Castillo finds the information both infuriating and fascinating, particularly after a recent experience with two CIA traitors whose own deaths were swift and suspicious. Despite there being some similarities, though, he thinks therei??i??s something different with these new cases, something he can't quite put his finger on. At first, it's idle thought, but Castillo expects it's only a matter of time before the commander in chief assigns him and his group of troubleshooters in the innocuously named Office of Organizational Analysis to look into the deaths while all those intel agencies fight among themselves trying to put the pieces together.
Meanwhile, Castillo has problems of his own - fallout from recent missions involving a clandestine rescue of a DEA agent from South American drug runners, and the confiscation of some 50 million dollars from thieves in the Iraqi oil-for-food scandal. He's made more than a few enemies, he knows - both foreign and domestic. And then comes another back-channel message, this one delivered personally by his lethal friend, the Russian mobster arms dealer. All that has happened so far, he says, is just a warm-up for what's about to come out of the Kremlin.
Could sabers be rattling for a new Cold War? Or worse? Presidential Agent C. G. Castillo is about to find out...
Filled with Griffin's trademark rich characters and cutting-edge drama, this is another exceptional work in an exceptional series.
©2008 W.E.B. Griffin; (P)2008 Penguin Audiobooks
This is by far the best of the Presidential Agent series. Since Griffin's writing style is to repeat the important events of this series over and over again, new readers of the Presidential Agent series can skip earlier book of this series and start the adventures of Charlie Castillo with the Black Ops. The narrator is Dick Hill for the first 5 books who does a great job of bring the characters to life. The most recent book of this series is the Outlaws, which continues the story of Charlie Castillo and his new friends, two former Russian SVR spies. I recommend listening to that book after the Black Ops. The narrator of Outlaws is Jonathan Davis, who does a great job as well. Some reviewers have been critical of Jonathan Davis compared to Dick Hill, but I believe he does an equally great job with the characters as Dick Hill did in the earlier books of this series.
I don't know if it was the change in narrators or the addition of WEB IV as co-author, but there is big personality shift in the character of Ambassador Montvale the Director of National Intelligence, who is an arrogant *** in the Black Ops and a good guy in the Outlaws.
I have listened to all of the books in the Presidental Agent series several times and recommend the entire series as well as the Honor Bound series. Both of these series use Argentina as the site for much of the activities, since the author (WEB III) lives there for part of the year.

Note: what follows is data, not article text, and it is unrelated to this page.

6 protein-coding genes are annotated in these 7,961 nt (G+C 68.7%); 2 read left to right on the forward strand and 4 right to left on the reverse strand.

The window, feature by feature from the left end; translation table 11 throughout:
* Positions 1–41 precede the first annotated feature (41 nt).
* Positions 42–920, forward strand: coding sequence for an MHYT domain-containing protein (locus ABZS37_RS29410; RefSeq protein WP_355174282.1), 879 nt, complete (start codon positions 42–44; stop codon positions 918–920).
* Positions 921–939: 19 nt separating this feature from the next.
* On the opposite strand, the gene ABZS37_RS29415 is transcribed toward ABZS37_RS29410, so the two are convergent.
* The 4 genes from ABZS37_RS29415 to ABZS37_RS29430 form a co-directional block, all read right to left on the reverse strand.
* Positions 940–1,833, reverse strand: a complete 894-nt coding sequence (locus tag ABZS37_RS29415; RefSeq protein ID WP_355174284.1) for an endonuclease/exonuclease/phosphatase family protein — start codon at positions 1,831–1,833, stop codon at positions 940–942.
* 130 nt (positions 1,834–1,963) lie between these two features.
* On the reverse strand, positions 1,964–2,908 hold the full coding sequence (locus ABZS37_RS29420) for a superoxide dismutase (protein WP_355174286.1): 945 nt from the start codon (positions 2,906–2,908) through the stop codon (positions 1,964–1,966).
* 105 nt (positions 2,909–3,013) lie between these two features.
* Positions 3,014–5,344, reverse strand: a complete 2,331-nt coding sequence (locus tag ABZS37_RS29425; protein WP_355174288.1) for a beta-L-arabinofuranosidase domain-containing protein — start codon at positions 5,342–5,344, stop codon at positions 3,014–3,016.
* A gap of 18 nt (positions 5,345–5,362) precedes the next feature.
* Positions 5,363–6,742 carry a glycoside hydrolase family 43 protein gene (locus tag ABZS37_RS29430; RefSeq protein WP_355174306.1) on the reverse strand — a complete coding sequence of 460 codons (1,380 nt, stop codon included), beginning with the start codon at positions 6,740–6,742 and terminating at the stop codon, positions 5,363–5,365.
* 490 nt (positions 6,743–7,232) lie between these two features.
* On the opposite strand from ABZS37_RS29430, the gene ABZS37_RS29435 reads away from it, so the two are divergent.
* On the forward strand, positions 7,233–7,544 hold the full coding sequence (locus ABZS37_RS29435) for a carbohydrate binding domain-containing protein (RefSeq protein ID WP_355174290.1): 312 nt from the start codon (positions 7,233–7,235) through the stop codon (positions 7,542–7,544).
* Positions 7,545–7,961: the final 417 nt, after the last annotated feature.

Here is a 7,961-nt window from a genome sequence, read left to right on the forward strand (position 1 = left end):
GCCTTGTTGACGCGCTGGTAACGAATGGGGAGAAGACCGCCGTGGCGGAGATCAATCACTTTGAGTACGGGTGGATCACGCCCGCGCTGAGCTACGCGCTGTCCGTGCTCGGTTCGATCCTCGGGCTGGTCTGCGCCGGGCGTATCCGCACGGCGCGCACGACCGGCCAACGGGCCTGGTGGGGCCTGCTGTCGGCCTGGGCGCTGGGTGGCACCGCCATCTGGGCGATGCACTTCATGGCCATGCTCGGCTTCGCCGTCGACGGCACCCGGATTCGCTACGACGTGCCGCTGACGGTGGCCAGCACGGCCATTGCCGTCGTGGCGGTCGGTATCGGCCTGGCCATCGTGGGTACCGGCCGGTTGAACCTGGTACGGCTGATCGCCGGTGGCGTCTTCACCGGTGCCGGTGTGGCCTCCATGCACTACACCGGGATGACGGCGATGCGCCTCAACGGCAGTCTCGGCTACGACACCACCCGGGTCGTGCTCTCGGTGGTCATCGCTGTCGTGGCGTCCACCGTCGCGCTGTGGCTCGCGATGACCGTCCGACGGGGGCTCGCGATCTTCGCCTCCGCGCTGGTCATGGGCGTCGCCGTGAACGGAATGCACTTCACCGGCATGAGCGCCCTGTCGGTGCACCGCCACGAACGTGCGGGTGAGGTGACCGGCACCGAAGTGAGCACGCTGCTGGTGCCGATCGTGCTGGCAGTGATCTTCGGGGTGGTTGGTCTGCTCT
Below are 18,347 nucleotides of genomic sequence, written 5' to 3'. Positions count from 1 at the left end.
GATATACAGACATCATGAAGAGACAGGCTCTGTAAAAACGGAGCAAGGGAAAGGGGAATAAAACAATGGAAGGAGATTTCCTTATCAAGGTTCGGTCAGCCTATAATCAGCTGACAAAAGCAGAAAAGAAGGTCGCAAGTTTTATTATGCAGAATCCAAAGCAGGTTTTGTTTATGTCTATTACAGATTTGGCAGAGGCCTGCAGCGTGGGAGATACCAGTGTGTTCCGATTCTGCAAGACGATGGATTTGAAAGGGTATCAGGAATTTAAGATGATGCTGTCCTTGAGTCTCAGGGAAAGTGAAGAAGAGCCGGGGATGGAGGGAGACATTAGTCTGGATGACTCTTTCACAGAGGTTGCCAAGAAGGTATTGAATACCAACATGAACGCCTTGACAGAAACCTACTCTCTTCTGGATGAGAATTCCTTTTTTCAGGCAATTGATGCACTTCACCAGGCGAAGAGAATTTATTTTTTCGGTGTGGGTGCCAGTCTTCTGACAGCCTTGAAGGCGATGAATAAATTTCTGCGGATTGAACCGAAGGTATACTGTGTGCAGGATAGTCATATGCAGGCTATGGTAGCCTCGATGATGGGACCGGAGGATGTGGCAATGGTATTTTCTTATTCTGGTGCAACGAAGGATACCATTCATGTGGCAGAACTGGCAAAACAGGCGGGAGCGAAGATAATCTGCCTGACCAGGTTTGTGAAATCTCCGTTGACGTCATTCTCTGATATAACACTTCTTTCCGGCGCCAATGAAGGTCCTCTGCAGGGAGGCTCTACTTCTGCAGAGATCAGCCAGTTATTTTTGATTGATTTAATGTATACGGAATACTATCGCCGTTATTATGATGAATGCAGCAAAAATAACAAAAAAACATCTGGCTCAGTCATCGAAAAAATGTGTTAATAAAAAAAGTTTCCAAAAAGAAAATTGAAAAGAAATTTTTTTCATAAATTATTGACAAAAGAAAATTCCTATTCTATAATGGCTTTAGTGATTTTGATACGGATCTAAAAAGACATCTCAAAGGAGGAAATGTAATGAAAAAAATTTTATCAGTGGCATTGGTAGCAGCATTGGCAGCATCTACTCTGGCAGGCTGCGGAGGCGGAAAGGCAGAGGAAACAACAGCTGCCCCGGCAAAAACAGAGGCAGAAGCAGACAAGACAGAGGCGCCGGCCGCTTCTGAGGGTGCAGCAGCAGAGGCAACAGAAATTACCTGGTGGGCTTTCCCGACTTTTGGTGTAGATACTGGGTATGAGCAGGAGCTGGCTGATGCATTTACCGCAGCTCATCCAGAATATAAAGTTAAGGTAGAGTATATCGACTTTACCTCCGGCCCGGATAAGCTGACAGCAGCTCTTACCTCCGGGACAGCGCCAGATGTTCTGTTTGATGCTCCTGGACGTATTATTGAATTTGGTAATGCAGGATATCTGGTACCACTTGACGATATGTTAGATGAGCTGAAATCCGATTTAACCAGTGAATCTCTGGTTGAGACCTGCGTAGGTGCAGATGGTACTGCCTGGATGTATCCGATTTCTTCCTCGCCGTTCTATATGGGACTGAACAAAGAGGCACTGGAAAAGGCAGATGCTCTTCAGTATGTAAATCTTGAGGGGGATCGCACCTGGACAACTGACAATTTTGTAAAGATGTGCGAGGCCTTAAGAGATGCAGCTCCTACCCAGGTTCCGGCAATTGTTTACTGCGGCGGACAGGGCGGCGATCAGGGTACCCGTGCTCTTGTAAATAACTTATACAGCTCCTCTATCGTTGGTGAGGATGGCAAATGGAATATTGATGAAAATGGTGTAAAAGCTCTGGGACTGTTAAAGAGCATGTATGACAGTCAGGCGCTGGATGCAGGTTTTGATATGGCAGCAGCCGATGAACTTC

I love Historical Fiction, SF, and a good thriller. listening to audio books affords me a better use of my time by listening to book while driving, working, or doing chores .
Had a very tough time following the story and gettig into the charecters.
By far the worst read I have ever purchased from Audible. After finishing a le Carr? novel, which I enjoyed tremendously, I thought I would continue in the spy genre so I purchased this New York Times bestseller. Suffice it to say that it read like the wet dream of a 15 year old video game aficionado undergoing a testosterone storm. However, the language and plot structure were far below the level of most 15 year-old authors. The icing on the cake was the narrator's childish sense of irony and his ridiculous repertoire of accents.
The book was OK - but there were a few things I didn't like. First - no real Russian spy would magically fall in love with spy who she defected too. It was just too cheesy. Second - despite all the tension & sneaking around - there weren't any ops in the book until the end. I thought there would be more action & less cheesy love.
Narrator created ridiculous voices for the characters. This book is nothing like the past in it's series.
I enjoyed the other Presidential Series books with Charlie Castillo. This one was tedious because it seemed to be mostly people sitting around making conversation. The conversations told the story, but they also told part of the stories in the previous books. This book had a good story and a good ending that opened up new adventures for Charley, but it could have had about 30 percent edited out.
Good story, continues the adventures of Heir Gossinger. Enjoyed Mr. Hills naration, he consistently keeps me engaged in the story with his different characters voices. Only negative, as a series reader I pretty much know the background on the characters, retelling it again only adds length to the story when it doesn't need it. With that said though, if I were a first time listener and started here, I would probably appreciate the background.
A good listen, kept me entertained and engaged.
Charlie is becoming a whiny little boy. He was always a superhero (kind of unbelievable, but it's fiction). Now, not to give it away, his self-reflection is silly. He's supposed to be a grown man, and a warrior, with a gentle side, not a teenager who doesn't know life.
The other thing is, why are they making all the women leave him? As a woman, it wouldn't bother me if that strong lady cop, had been strong enough to deal with his life. But, not only does she flake out on him, he just lets her. She's supposed to be the love of his life, come on Charlie, be a man.
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